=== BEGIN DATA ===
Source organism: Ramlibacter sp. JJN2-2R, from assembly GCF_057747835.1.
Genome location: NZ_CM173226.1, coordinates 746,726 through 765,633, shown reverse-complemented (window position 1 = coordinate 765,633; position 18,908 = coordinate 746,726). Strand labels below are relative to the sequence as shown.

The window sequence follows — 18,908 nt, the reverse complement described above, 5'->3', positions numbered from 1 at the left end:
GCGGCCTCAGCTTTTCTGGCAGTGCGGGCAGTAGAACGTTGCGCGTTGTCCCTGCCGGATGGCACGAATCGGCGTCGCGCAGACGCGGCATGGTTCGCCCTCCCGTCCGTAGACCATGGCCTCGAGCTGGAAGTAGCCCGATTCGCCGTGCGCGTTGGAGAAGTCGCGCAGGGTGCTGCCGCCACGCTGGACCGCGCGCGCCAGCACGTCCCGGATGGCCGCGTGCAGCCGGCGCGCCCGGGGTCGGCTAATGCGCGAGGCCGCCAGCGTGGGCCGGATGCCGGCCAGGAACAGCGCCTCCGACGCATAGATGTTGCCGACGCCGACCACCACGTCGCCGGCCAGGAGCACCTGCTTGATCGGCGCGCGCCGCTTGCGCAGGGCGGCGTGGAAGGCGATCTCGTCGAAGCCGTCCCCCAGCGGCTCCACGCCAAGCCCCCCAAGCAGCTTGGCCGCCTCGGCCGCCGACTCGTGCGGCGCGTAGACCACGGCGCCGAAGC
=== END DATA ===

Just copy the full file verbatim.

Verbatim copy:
Source organism: Ramlibacter sp. JJN2-2R, from assembly GCF_057747835.1.
Genome location: NZ_CM173226.1, coordinates 746,726 through 765,633, shown reverse-complemented (window position 1 = coordinate 765,633; position 18,908 = coordinate 746,726). Strand labels below are relative to the sequence as shown.

The window sequence follows — 18,908 nt, the reverse complement described above, 5'->3', positions numbered from 1 at the left end:
GCGGCCTCAGCTTTTCTGGCAGTGCGGGCAGTAGAACGTTGCGCGTTGTCCCTGCCGGATGGCACGAATCGGCGTCGCGCAGACGCGGCATGGTTCGCCCTCCCGTCCGTAGACCATGGCCTCGAGCTGGAAGTAGCCCGATTCGCCGTGCGCGTTGGAGAAGTCGCGCAGGGTGCTGCCGCCACGCTGGACCGCGCGCGCCAGCACGTCCCGGATGGCCGCGTGCAGCCGGCGCGCCCGGGGTCGGCTAATGCGCGAGGCCGCCAGCGTGGGCCGGATGCCGGCCAGGAACAGCGCCTCCGACGCATAGATGTTGCCGACGCCGACCACCACGTCGCCGGCCAGGAGCACCTGCTTGATCGGCGCGCGCCGCTTGCGCAGGGCGGCGTGGAAGGCGATCTCGTCGAAGCCGTCCCCCAGCGGCTCCACGCCAAGCCCCCCAAGCAGCTTGGCCGCCTCGGCCGCCGACTCGTGCGGCGCGTAGACCACGGCGCCGAAGC